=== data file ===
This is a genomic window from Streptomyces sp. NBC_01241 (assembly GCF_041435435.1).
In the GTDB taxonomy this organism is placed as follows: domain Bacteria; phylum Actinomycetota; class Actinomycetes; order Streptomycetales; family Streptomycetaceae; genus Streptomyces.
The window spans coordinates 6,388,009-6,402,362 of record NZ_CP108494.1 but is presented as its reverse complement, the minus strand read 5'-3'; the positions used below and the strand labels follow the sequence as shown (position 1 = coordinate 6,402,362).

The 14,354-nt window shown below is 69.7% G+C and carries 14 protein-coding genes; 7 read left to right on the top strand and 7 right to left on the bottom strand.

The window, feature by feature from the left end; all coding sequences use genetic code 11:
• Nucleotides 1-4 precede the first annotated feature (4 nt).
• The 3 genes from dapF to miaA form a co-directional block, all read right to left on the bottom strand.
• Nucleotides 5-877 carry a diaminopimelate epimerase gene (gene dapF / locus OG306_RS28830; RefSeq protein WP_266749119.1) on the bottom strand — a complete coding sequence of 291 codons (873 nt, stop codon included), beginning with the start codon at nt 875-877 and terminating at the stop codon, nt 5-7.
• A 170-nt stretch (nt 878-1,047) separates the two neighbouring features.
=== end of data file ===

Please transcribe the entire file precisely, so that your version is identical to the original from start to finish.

This is a genomic window from Streptomyces sp. NBC_01241 (assembly GCF_041435435.1).
In the GTDB taxonomy this organism is placed as follows: domain Bacteria; phylum Actinomycetota; class Actinomycetes; order Streptomycetales; family Streptomycetaceae; genus Streptomyces.
The window spans coordinates 6,388,009-6,402,362 of record NZ_CP108494.1 but is presented as its reverse complement, the minus strand read 5'-3'; the positions used below and the strand labels follow the sequence as shown (position 1 = coordinate 6,402,362).

The 14,354-nt window shown below is 69.7% G+C and carries 14 protein-coding genes; 7 read left to right on the top strand and 7 right to left on the bottom strand.

The window, feature by feature from the left end; all coding sequences use genetic code 11:
• Nucleotides 1-4 precede the first annotated feature (4 nt).
• The 3 genes from dapF to miaA form a co-directional block, all read right to left on the bottom strand.
• Nucleotides 5-877 carry a diaminopimelate epimerase gene (gene dapF / locus OG306_RS28830; RefSeq protein WP_266749119.1) on the bottom strand — a complete coding sequence of 291 codons (873 nt, stop codon included), beginning with the start codon at nt 875-877 and terminating at the stop codon, nt 5-7.
• A 170-nt stretch (nt 878-1,047) separates the two neighbouring features.